Concomitant Use with TNF Antagonists, Other Biologic RA/PsA Therapy, or JAK Inhibitors: Concurrent therapy with ORENCIA and a TNF antagonist is not recommended. In controlled clinical trials, adult RA patients receiving concomitant intravenous ORENCIA and TNF antagonist therapy experienced more infections (63% vs 43%) and serious infections (4.4% vs 0.8%) compared to patients treated with only TNF antagonists, without an important enhancement of efficacy. Additionally, concomitant use of ORENCIA with other biologic RA/PsA therapy or JAK inhibitors is not recommended.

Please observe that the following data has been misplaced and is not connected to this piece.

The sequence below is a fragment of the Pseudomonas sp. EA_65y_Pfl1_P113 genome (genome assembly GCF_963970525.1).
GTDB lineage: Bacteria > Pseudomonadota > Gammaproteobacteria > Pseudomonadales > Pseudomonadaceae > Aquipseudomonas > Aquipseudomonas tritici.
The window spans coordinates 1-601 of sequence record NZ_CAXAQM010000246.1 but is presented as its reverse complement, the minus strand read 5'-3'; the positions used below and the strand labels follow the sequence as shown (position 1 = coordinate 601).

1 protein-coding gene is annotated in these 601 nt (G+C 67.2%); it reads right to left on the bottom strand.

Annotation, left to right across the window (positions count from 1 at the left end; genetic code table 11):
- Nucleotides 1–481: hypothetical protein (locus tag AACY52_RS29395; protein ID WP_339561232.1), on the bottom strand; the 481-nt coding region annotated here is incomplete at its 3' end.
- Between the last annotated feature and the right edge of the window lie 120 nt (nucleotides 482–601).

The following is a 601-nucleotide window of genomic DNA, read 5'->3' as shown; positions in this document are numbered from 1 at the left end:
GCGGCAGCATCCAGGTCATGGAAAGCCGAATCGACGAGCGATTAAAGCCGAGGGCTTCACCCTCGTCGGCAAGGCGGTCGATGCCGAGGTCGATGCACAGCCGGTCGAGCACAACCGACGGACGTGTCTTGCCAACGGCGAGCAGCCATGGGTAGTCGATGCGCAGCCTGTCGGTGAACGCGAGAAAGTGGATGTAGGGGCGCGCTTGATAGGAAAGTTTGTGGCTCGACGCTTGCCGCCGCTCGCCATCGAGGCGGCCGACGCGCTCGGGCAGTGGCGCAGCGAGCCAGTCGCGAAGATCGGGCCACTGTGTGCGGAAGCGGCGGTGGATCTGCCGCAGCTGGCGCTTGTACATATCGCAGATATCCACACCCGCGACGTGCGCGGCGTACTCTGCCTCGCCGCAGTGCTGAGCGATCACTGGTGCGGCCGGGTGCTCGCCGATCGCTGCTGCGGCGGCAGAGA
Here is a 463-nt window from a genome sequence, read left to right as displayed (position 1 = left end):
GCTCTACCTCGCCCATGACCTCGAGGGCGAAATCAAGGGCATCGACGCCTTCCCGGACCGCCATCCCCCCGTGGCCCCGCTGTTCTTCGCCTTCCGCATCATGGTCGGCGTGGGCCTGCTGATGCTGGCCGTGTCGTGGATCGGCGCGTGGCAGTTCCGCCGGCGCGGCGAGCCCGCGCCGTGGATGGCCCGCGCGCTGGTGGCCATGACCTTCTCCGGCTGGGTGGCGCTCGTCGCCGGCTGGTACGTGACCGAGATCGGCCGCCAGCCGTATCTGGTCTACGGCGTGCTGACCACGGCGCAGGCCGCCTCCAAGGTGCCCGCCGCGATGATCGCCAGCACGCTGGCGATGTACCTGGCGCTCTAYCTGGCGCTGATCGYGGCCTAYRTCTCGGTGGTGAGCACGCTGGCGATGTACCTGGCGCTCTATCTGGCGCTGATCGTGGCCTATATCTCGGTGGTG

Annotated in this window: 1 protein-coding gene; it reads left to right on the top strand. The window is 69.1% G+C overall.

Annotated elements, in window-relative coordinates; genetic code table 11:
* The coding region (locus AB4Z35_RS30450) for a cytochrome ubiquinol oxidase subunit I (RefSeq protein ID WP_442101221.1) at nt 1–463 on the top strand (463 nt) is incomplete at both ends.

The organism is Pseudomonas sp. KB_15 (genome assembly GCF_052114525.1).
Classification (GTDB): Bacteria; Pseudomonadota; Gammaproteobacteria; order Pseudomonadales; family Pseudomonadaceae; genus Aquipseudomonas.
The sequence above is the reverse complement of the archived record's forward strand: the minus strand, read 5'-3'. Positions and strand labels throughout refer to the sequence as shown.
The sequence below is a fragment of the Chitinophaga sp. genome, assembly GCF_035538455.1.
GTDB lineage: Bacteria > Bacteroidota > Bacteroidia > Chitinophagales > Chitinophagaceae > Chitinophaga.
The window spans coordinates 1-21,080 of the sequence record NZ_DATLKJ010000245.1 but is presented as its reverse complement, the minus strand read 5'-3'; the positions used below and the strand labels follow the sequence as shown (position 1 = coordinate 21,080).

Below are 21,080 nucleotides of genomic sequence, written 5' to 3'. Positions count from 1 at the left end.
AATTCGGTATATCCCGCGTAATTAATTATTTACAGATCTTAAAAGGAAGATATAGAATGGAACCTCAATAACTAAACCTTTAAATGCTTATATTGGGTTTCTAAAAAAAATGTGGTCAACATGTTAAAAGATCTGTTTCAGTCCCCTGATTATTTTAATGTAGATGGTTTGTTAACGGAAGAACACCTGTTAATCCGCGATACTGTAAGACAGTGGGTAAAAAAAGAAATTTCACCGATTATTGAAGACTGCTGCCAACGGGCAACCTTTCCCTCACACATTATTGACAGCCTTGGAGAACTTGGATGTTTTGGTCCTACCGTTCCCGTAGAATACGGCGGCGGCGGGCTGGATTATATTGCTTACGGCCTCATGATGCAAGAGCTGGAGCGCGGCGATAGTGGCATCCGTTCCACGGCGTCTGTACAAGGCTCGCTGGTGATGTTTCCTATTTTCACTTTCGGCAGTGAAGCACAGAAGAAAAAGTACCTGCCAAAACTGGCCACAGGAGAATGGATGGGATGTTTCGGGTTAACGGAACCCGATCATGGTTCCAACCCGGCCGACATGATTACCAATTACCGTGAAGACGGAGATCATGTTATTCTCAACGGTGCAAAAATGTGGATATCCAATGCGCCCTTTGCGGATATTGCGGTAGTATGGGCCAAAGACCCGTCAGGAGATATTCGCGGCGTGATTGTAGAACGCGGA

Hypersensitivity: There were 2 cases (<0.1%; n=2688) of anaphylaxis reactions in clinical trials with adult RA patients treated with intravenous ORENCIA. Other reactions potentially associated with drug hypersensitivity, such as hypotension, urticaria, and dyspnea, each occurred in <0.9% of patients. There was one case of a hypersensitivity reaction with ORENCIA in pJIA clinical trials (0.5%; n=190). In postmarketing experience, fatal anaphylaxis following the first infusion of ORENCIA and life-threatening cases of angioedema have been reported. Angioedema has occurred as early as after the first dose of ORENCIA, but also has occurred with subsequent doses. Angioedema reactions have occurred within hours of administration and in some instances had a delayed onset (i.e., days). Appropriate medical support measures for treating hypersensitivity reactions should be available for immediate use. If an anaphylactic or other serious allergic reaction occurs, administration of intravenous or subcutaneous ORENCIA should be stopped immediately and permanently discontinued, with appropriate therapy instituted.